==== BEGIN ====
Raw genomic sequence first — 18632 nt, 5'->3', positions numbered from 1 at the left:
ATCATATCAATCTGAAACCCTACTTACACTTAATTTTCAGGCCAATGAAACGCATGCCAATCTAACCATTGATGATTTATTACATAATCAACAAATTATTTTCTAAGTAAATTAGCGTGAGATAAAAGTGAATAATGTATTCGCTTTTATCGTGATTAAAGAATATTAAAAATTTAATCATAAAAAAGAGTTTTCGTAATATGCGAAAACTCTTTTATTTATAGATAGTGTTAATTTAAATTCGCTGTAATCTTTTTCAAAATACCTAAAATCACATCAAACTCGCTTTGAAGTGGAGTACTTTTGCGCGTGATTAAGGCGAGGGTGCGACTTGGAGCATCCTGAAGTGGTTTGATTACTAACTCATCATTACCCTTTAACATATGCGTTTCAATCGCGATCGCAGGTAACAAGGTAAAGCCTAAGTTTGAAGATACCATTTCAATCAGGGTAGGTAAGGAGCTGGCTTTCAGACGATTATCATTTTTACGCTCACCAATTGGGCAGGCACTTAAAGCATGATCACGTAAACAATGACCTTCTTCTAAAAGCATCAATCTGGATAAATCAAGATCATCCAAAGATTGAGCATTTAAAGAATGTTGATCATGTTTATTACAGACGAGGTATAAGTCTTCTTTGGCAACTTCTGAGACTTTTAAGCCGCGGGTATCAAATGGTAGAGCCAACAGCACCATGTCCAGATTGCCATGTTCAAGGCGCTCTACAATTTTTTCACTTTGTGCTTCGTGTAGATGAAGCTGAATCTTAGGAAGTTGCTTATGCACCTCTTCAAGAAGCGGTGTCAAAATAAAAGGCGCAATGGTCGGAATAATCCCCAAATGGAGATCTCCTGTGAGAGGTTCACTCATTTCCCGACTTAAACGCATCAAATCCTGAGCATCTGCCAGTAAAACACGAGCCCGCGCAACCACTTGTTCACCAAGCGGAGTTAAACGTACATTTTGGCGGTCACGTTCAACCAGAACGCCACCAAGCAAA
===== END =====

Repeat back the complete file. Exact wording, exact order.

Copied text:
Raw genomic sequence first — 18632 nt, 5'->3', positions numbered from 1 at the left:
ATCATATCAATCTGAAACCCTACTTACACTTAATTTTCAGGCCAATGAAACGCATGCCAATCTAACCATTGATGATTTATTACATAATCAACAAATTATTTTCTAAGTAAATTAGCGTGAGATAAAAGTGAATAATGTATTCGCTTTTATCGTGATTAAAGAATATTAAAAATTTAATCATAAAAAAGAGTTTTCGTAATATGCGAAAACTCTTTTATTTATAGATAGTGTTAATTTAAATTCGCTGTAATCTTTTTCAAAATACCTAAAATCACATCAAACTCGCTTTGAAGTGGAGTACTTTTGCGCGTGATTAAGGCGAGGGTGCGACTTGGAGCATCCTGAAGTGGTTTGATTACTAACTCATCATTACCCTTTAACATATGCGTTTCAATCGCGATCGCAGGTAACAAGGTAAAGCCTAAGTTTGAAGATACCATTTCAATCAGGGTAGGTAAGGAGCTGGCTTTCAGACGATTATCATTTTTACGCTCACCAATTGGGCAGGCACTTAAAGCATGATCACGTAAACAATGACCTTCTTCTAAAAGCATCAATCTGGATAAATCAAGATCATCCAAAGATTGAGCATTTAAAGAATGTTGATCATGTTTATTACAGACGAGGTATAAGTCTTCTTTGGCAACTTCTGAGACTTTTAAGCCGCGGGTATCAAATGGTAGAGCCAACAGCACCATGTCCAGATTGCCATGTTCAAGGCGCTCTACAATTTTTTCACTTTGTGCTTCGTGTAGATGAAGCTGAATCTTAGGAAGTTGCTTATGCACCTCTTCAAGAAGCGGTGTCAAAATAAAAGGCGCAATGGTCGGAATAATCCCCAAATGGAGATCTCCTGTGAGAGGTTCACTCATTTCCCGACTTAAACGCATCAAATCCTGAGCATCTGCCAGTAAAACACGAGCCCGCGCAACCACTTGTTCACCAAGCGGAGTTAAACGTACATTTTGGCGGTCACGTTCAACCAGAACGCCACCAAGCAAA